When the market was hot, the city was booming and there wasn’t a speed bump in sight, building new was a no brainer. Put 5% down and don’t pay ’til I move in? Really? So, I’ll put $25,000 down on a $500,000 house, and by the time it’s built, it’ll be worth $550,000. I’ll double my money before I even move in! WHERE DO I SIGN?
As you know, this really was the situation for some people in Saskatchewan over the past decade, but it’s not the case now. When I was selling real estate in 2010-2013, I sometimes wondered if I was in the home sales business or the investment business. Building new when the price is going up is an easy decision. Now that prices have flattened, there’s a lot more conversation about buying something a few years old, maybe in an older neighbourhood — “something with character” I often hear.
So? Build new or buy new-ish?
A wise old saying comes to mind:
Price is what you pay, value is what you get. If I price out a new home build for you in a new area, you get to select all the finishes and you design the floor plan. It’s a bit more money “per square foot” than the home that’s 5-10 years older, so the following might appear to be true:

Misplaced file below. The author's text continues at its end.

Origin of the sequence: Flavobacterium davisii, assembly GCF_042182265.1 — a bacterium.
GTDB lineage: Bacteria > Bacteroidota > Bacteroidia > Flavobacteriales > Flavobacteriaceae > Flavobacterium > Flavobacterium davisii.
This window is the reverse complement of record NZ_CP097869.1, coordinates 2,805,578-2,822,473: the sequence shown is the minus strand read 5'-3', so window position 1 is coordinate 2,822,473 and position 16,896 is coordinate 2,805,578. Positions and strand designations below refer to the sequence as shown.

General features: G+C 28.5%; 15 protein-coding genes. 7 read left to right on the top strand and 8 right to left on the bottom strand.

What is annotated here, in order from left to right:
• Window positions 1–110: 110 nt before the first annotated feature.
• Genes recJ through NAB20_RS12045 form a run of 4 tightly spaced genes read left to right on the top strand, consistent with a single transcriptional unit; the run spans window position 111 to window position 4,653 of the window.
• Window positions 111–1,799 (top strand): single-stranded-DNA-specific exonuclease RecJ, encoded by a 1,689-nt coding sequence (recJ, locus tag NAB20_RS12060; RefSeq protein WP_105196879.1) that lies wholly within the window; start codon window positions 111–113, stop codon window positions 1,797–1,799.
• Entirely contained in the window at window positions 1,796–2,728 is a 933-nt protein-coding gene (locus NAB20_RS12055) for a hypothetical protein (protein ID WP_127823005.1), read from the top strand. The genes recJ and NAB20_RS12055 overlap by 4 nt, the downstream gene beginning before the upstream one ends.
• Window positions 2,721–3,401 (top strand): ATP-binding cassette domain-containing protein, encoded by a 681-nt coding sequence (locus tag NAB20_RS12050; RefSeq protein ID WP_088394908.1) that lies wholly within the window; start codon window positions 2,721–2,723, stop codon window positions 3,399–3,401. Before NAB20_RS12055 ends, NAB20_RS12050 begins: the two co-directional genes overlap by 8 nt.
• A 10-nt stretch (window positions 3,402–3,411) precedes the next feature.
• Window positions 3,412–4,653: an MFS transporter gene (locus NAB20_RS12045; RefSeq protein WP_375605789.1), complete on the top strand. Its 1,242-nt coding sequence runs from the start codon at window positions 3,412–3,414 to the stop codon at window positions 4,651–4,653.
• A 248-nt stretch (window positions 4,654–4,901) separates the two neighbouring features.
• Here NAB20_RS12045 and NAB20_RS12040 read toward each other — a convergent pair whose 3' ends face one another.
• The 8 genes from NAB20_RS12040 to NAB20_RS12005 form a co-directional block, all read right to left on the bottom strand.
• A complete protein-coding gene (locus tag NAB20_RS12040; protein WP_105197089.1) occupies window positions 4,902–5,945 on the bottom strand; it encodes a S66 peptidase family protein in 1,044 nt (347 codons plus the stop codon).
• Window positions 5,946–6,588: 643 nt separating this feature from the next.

More square feet + finished yard + move in today = existing home all the way!
Hmmmm, then again…
Floor plan designed by you + new furnace + new mechanical + new windows + new doors + new shingles + new acrylic stucco + new foundation + new cabinets + new flooring + new lighting fixtures + new millwork + new garage + new driveway + new home warranty = let’s check out another show home, just in case!
Keep in mind, neither equation mentions the biggest spend of all: you and your family’s TIME.
Budgets are budgets. I get that. No one wants to be house poor. But you have to ask, what scenario has you spending more money on your home, especially after you move in? Which equation translates into you having a better asset long-term?
There’s a reason we’re allowed to pay for these things over 25 years.
If you spend the next decade in your “new” home, which one will need more love to maintain itself? How much does that “love” cost each year? Does that cost add up to equity in the home or does that cost just keep the home at what is expected? Could that same amount of money have finished your yard nicely to a design that works for you? Does that spend add value to an asset that didn’t need fixes/upgrades elsewhere? Do you really want to be a weekend reno warrior?
We’d love the opportunity to work with you on your equation.
Maybe building new adds up after all.